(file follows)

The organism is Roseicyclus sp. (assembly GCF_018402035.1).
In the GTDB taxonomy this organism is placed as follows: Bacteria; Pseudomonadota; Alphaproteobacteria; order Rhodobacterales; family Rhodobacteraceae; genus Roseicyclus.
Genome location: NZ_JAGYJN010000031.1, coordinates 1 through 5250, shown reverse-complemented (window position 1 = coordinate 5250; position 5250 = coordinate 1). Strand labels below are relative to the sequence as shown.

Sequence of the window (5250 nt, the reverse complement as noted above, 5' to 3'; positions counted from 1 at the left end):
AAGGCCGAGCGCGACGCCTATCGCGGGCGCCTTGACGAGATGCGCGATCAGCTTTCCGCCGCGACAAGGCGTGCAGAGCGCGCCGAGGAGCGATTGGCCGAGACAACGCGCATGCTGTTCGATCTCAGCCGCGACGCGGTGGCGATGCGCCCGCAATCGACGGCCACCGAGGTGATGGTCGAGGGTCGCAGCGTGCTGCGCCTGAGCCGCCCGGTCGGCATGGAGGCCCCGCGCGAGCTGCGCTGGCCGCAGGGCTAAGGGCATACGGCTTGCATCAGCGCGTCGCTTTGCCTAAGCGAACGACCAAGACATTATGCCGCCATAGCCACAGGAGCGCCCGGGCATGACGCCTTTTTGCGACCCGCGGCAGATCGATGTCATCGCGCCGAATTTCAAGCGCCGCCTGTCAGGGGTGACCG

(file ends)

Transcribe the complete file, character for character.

The organism is Roseicyclus sp. (assembly GCF_018402035.1).
In the GTDB taxonomy this organism is placed as follows: Bacteria; Pseudomonadota; Alphaproteobacteria; order Rhodobacterales; family Rhodobacteraceae; genus Roseicyclus.
Genome location: NZ_JAGYJN010000031.1, coordinates 1 through 5250, shown reverse-complemented (window position 1 = coordinate 5250; position 5250 = coordinate 1). Strand labels below are relative to the sequence as shown.

Sequence of the window (5250 nt, the reverse complement as noted above, 5' to 3'; positions counted from 1 at the left end):
AAGGCCGAGCGCGACGCCTATCGCGGGCGCCTTGACGAGATGCGCGATCAGCTTTCCGCCGCGACAAGGCGTGCAGAGCGCGCCGAGGAGCGATTGGCCGAGACAACGCGCATGCTGTTCGATCTCAGCCGCGACGCGGTGGCGATGCGCCCGCAATCGACGGCCACCGAGGTGATGGTCGAGGGTCGCAGCGTGCTGCGCCTGAGCCGCCCGGTCGGCATGGAGGCCCCGCGCGAGCTGCGCTGGCCGCAGGGCTAAGGGCATACGGCTTGCATCAGCGCGTCGCTTTGCCTAAGCGAACGACCAAGACATTATGCCGCCATAGCCACAGGAGCGCCCGGGCATGACGCCTTTTTGCGACCCGCGGCAGATCGATGTCATCGCGCCGAATTTCAAGCGCCGCCTGTCAGGGGTGACCG